Welcome to our digital marketing round-up
Here at Kurtosys we fall down the digital rabbit hole so you don’t have to. We’ve pulled out some of the best reports, eBooks and articles from the digital sphere, ready for you to use for effective fintech marketing.
This week’s round up brings you an annual fintech magazine, Alibaba’s reign, a red flag for Ethereum and the most revisited argument on the globe.
Norfico: Money20/20 Europe 2017 Magazine
Starting us out, the self-proclaimed ‘world’s biggest fintech magazine’ and a collaboration between Money20/20 and Norfic (Nordic Fintech Consulting). I guess that warrants its place here, and as you’ll find, this section’s title with the ‘meaty’ adjective turns out to be a bit of an understatement. Within this annual roundup of everything fintech is a gargantuan number of insightful interviews and guest articles, and even features many of our fintech favourites here at FFMR, namely the ‘uncomfortably opinionated’ (again, her own words) Duena Blomstrom, the ‘fintech Godfather’ (our words) Chris Skinner and ‘payments master’ (ditto) David Birch. This edition covers such topics as newly established fintech hubs, PSD2 and the alliterative ‘finance of the future’, all to outline 2017’s importance to fintech, and particularly its accelerating growth in Europe as highlighted in an interview with ‘The Queen of Disruption’, Margrethe Vestager. A mammoth read, but a necessary one.
An old(ish) post with a new approach; what an oxymoron. But this 30-minute talk from Neil Ward back in June at the Fund Forum in Berlin is very much that – a key chat on the ongoing talk of ‘disruption’, a term which, whilst being banded around willy-nilly, is summed up rather conclusively here. Neil’s position as a wizard of ‘digital delivery’, a self-dubbed ‘old-fart-nial’ and former manager of Global Business Operations at Skype makes him a pretty experienced knowledge centre. Having worked at BT, Virgin Media and Sky, he does claim that he’s ‘an outsider looking in’ at the fund marketing sector, but his evidence of market wins for Netflix and Airbnb goes a long way in justifying how the use of self-disruption can improve revenue, even within asset management. In particular, there’s a call for partnership and collaboration, as well as the use of data to improve fund management, which Neil believes still relies heavily on key relationships (no robots to steal our jobs?!). These insights are thorough from a fact-heavy, and slightly banterous, thought leader.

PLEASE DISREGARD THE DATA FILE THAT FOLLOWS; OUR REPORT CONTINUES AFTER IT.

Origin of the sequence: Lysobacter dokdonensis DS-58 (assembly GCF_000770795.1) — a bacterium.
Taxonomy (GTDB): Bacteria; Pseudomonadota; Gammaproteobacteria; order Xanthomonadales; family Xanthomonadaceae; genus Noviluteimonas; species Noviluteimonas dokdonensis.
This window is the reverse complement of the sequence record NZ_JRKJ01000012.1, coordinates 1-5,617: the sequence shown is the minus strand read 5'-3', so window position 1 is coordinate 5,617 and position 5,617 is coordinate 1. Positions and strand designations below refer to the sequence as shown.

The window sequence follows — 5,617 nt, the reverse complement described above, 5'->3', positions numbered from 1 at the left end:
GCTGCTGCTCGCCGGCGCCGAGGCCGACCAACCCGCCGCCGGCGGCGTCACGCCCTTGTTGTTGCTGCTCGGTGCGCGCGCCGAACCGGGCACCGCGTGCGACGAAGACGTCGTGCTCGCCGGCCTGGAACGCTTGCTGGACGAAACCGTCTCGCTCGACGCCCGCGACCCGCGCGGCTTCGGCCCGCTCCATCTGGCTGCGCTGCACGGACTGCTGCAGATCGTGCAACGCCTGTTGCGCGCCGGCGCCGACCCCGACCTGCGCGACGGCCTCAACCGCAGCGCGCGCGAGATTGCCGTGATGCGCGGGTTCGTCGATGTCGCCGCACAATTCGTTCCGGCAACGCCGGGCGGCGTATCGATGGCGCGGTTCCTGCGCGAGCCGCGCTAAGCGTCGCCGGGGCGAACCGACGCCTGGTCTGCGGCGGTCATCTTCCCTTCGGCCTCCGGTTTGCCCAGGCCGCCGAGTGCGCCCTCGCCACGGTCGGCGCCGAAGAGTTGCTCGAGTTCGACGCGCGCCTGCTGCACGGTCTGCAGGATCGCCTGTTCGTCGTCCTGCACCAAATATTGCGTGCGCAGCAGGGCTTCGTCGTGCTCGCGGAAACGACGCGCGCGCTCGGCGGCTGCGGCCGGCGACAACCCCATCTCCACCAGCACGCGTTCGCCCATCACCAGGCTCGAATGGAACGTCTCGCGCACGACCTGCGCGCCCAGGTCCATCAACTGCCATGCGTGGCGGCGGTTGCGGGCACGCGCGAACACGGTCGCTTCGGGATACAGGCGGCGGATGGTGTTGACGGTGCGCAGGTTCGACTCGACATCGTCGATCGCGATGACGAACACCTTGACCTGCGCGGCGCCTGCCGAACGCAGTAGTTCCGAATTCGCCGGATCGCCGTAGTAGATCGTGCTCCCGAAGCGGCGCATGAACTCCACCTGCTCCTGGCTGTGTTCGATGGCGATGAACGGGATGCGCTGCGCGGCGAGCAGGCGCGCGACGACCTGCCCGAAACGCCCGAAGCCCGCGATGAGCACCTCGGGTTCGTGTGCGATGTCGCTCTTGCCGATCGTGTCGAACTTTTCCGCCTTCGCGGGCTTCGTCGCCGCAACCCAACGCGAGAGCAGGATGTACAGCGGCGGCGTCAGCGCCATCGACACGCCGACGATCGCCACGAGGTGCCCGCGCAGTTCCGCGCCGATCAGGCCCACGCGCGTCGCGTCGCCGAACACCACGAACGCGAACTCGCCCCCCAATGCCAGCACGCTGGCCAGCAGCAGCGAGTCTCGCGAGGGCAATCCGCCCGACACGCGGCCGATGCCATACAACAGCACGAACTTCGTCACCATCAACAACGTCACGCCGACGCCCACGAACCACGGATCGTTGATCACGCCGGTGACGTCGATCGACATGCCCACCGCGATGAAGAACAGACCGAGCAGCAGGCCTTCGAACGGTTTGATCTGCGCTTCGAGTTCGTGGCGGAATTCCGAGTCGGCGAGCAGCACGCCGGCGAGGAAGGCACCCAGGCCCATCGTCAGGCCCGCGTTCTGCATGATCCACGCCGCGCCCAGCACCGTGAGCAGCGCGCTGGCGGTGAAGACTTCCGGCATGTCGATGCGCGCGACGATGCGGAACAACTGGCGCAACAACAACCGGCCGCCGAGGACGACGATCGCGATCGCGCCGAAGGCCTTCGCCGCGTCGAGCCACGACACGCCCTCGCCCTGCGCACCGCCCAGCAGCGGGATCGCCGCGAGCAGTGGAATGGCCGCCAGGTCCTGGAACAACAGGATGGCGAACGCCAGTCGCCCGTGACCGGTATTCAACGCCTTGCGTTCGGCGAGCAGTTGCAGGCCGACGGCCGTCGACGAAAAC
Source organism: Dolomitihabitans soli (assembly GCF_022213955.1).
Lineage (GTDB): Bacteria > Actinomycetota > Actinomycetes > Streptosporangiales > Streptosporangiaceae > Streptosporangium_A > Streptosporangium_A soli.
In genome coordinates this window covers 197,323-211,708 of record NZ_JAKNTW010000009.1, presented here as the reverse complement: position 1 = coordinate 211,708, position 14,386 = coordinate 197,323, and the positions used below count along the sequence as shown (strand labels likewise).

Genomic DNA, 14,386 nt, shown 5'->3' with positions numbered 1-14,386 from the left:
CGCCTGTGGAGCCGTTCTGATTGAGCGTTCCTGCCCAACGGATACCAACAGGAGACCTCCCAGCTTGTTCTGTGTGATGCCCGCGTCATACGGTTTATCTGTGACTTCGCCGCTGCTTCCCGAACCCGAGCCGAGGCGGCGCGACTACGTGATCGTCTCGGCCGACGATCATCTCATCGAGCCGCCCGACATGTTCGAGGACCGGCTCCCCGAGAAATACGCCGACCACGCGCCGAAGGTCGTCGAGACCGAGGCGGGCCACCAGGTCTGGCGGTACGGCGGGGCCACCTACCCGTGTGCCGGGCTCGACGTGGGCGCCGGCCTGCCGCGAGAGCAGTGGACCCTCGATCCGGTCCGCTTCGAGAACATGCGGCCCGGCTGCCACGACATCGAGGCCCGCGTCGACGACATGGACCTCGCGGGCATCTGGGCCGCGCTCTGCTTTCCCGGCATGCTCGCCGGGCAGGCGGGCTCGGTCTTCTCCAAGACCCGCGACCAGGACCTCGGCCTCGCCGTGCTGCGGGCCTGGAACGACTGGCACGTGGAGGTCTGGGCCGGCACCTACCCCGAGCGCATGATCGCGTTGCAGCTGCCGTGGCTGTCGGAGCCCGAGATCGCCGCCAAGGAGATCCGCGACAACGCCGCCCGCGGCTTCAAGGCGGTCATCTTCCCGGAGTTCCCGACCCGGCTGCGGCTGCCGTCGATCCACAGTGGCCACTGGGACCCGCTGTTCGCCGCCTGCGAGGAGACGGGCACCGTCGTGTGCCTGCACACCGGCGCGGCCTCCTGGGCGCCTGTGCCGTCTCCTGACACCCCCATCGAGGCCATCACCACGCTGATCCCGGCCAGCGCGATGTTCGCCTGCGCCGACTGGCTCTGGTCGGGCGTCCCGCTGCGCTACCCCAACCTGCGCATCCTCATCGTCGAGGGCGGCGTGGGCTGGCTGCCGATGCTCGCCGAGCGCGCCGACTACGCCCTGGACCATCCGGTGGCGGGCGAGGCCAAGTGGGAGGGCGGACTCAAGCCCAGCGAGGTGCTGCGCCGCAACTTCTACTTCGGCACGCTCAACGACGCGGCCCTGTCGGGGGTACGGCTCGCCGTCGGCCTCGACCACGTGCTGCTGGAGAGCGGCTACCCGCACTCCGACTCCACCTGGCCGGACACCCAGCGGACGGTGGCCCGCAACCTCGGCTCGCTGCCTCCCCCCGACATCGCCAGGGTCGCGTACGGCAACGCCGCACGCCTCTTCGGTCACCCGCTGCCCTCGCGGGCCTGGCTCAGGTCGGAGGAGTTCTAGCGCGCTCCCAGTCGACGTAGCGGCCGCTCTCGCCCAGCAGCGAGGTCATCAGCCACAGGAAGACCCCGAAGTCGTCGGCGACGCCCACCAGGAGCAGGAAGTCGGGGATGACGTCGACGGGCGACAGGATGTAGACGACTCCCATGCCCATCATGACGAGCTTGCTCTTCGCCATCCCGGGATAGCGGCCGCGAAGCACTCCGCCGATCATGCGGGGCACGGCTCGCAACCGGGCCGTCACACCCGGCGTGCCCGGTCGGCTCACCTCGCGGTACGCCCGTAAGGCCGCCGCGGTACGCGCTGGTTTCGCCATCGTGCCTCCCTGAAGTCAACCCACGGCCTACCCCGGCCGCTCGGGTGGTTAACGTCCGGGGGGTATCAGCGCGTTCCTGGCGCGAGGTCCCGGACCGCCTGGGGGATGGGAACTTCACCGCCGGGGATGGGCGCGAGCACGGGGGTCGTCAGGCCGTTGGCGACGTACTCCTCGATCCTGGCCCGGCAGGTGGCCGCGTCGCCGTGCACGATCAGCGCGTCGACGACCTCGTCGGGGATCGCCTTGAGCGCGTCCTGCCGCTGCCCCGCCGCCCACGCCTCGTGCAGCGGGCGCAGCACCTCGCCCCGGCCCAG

The New Era
Hypepotamus: Why A New Funding Era Is Upon Us
BIG title. Matched by a BIG, glossy unicorn and a BIG opening sentence: “we are on a precipice of a funding revolution”. Now that’s a LARGE statement that has certainly hit all the right notes with us here. Whilst the last sentence of the first paragraph sounds like it has been lifted from a literary theory piece, don’t sweat it, all of the more familiar themes we’re accustomed to are sought after to ascertain how the future of funds looks. For instance, Chris Turner looks at the brand new companies that will spring up (and have sprung up) from blockchain technology, initial coin offerings (ICOs) and the rise of the P2P payment sector (a FinServ Terminator sequel?) Elsewhere, the author highlights investors’ increased reliance on 1-to-1 customised relationships, and he has a particularly economics-based chat about the lowered reliance on supply and demand, which is certainly a provocative one, as is the news of Dennis Rodman investing in a cannabis-related cryptocurrency (?) and ‘Zebra’ companies, which rely on connecting rather than disrupting. More animal-related financial jargon for us to enjoy!
Email marketing is dead. At least, what a lot of people have been saying, with many of us guilty of sending unopened subscription updates to the email graveyard. In which case, two Hubspot marketing scientists have decided to experiment with ‘email marketing’, but within one of the most widely use communicative apps, Facebook Messenger, which has an average of 1.2 billion users a month. The three experiments were as follows:
- ‘Using Facebook Messenger as a Content Delivery Channel’
- ‘Getting Event Attendees to Participate Through Facebook Messenger’
- ‘Using Facebook Messenger in Place of Forms’
The result? You’ll have to check Elissa Hudson and Justin Lee’s methodology to find out, but all we can say is that it is remarkably positive, with a shed-load of stats to back up the duo’s hypothesis (it is like a science experiment after all), one surprising find being a 94% open rate. Almost unheard of, right? Facebook Messenger could provide the futuristic alternative to traditional marketing techniques, from calls-to-action to landing pages. Marketers, Facebook Messenger: get well acquainted.